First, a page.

Most state and federal jurisdiction have time limits, known as statutes of limitations, within which a crime victim must file a civil lawsuit or else the claim is forever barred and will be dismissed as untimely. But if you are or were a servicemember, your should know about an important statute that protects your rights.
In the case of child sexual abuse, numerous states have begun expanding the statute of limitations for such claims in recognition that the nature of the crime and the devastating effects of child sexual abuse often cause psychological and emotional injuries which render an abuse victim unable or unwilling to come forward with a civil claim at an earlier date. Nevertheless, we often encounter child sex abuse victims from various jurisdictions who contact our office after the expiration of the statute of limitations on their civil claims.
There is one little-used federal statute that may be of use to crime victims to avoid the effect of the statute of limitations deadline. The Servicemembers Civil Relief Act, 50 App. U.S.C. Section 526(a) provides that the statute of limitations for a civil lawsuit to be brought by any current or former servicemember is tolled for the entire length of a servicemember’s military service. The federal statute provides as follows:
(a) Tolling of statutes of limitation during military service. The period of a servicemember’s military service may not be included in computing any period limited by law, regulation, or order for the bringing of any action or proceeding in a court, or in any board, bureau, commission, department, or other agency of a State (or political subdivision of a State) or the United States by or against the servicemember or the servicemember’s heirs, executors, administrators, or assigns.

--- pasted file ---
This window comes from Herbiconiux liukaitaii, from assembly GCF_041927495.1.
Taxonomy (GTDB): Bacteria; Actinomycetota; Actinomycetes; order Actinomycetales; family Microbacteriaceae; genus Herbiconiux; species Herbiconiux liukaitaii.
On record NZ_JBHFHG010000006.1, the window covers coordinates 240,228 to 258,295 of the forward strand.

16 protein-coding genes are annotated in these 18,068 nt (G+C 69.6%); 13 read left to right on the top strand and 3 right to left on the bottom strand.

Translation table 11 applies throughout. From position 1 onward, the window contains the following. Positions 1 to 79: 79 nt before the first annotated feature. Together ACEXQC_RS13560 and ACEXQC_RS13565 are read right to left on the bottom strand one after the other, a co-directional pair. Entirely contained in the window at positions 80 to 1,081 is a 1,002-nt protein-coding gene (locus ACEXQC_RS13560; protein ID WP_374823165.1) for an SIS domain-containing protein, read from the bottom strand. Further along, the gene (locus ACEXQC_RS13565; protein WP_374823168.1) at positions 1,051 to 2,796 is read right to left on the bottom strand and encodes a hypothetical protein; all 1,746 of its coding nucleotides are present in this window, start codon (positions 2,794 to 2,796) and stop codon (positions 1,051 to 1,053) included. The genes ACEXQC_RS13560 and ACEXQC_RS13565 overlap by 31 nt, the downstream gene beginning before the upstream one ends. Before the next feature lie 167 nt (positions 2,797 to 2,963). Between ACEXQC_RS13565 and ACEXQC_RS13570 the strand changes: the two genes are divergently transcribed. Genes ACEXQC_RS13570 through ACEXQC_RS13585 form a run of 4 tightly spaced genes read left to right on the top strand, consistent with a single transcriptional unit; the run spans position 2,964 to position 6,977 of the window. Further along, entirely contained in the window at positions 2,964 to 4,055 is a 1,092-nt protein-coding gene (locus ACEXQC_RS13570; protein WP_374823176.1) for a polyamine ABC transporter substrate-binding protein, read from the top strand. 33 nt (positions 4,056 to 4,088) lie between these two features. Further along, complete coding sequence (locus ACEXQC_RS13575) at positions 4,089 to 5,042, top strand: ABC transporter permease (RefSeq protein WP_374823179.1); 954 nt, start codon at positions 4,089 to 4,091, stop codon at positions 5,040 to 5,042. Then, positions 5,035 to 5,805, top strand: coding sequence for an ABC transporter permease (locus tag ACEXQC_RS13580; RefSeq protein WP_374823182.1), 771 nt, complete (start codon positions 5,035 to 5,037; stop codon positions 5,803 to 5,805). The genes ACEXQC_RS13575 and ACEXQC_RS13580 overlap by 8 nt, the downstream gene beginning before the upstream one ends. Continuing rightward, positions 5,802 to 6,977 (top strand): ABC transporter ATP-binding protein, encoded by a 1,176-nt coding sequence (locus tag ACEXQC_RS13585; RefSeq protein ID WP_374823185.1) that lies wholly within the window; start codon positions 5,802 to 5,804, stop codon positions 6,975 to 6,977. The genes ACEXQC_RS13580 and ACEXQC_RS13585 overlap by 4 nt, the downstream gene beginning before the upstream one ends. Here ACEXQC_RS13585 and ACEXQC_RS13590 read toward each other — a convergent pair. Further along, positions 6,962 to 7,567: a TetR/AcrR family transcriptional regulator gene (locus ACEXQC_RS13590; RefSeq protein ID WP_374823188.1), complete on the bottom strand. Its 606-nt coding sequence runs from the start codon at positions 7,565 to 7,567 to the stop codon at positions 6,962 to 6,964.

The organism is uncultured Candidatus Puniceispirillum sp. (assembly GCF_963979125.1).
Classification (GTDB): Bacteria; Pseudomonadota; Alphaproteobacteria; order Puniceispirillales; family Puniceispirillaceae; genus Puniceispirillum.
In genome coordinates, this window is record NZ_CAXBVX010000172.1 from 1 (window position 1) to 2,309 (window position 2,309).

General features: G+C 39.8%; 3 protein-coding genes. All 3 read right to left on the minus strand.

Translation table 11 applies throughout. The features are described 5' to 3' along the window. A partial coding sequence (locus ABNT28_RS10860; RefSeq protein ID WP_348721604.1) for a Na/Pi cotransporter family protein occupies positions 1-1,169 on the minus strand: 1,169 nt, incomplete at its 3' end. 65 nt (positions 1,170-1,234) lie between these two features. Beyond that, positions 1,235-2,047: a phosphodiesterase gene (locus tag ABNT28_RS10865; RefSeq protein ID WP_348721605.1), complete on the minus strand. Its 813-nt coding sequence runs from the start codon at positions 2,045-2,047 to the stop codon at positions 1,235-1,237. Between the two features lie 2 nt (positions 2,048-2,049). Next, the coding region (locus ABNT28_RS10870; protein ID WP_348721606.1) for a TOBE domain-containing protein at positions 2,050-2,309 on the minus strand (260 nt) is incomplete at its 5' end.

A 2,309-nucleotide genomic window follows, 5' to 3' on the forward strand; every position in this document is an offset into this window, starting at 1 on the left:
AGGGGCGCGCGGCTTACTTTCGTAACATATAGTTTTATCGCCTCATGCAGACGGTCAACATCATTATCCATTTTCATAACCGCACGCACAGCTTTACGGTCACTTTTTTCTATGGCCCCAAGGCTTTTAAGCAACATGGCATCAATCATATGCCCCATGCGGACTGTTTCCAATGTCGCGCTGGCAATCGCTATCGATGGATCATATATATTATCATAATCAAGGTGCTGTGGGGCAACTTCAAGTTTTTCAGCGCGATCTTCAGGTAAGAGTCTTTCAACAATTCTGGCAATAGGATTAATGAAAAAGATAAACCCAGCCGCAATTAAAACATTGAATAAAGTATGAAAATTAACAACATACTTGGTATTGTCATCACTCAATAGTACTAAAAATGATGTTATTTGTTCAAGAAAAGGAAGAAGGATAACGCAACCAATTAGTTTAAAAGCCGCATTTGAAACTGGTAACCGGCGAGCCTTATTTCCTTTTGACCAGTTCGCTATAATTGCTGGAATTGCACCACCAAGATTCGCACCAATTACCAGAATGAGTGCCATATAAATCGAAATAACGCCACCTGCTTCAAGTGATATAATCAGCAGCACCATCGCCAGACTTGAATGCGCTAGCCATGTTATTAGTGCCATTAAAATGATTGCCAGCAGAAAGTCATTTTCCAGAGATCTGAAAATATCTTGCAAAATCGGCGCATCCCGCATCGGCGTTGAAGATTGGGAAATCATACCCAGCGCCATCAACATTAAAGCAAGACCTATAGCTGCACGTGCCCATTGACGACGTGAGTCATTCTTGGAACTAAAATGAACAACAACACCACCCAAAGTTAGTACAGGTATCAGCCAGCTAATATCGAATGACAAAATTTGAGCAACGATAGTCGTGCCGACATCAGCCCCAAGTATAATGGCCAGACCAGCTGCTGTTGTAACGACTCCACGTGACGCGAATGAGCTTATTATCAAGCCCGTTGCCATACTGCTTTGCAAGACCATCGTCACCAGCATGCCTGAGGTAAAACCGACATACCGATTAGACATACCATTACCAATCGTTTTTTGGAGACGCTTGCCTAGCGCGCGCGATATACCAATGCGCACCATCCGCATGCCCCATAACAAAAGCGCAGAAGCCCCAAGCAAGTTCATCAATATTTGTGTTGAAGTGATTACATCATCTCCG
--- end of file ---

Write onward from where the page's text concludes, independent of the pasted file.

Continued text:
The definitions section of the statute clarifies that “military service” means active duty or any period during which a servicemember is absent from duty on account of sickness, wounds, leave or other lawful cause. See Section 511 (2)(A). The phrase “period of military service” means the period beginning on the date of which a servicemember enters military service and ending on the date on which the servicememeber is released from military service. Perhaps most importantly, the statute encompasses claims brought in any state or federal court. Section 512(a).
In addition, the statute applies to claims which arose both before and during the period of military service. Although this statute is often cited to prevent default judgments being entered against servicemembers, it is equally applicable when the servicemember is the victim of a crime. Therefore, even if you were sexually abused as a child decades ago, your claim may not be barred by the statute of limitations due to the Servicemembers Civil Relief Act if you were on duty in the military for a lengthy period of time.
Unfortunately, this statute is unknown by many members of our military and even many attorneys. If you were ever in the active duty in the military and have been the victim of a crime that for which you did not previously seek civil relief, do not assume that the statute of limitations expired. You should instead confer with an experienced attorney who can evaluate whether the time you spent in the military will operate to toll the statute of limitations on your claim.
Our attorneys are experienced in handling lawsuits on behalf of persons who serve in the United State military and we have litigated the issue of the Servicemembers Civil Relief Act to successfully defeat a statute of limitations defense in sexual abuse case. If you or someone you know has been the victim of sexual abuse and served in the military, please contact our law firm at 954-641-2100 or send an e-mail to sexual abuse attorney Adam Horowitz at email@example.com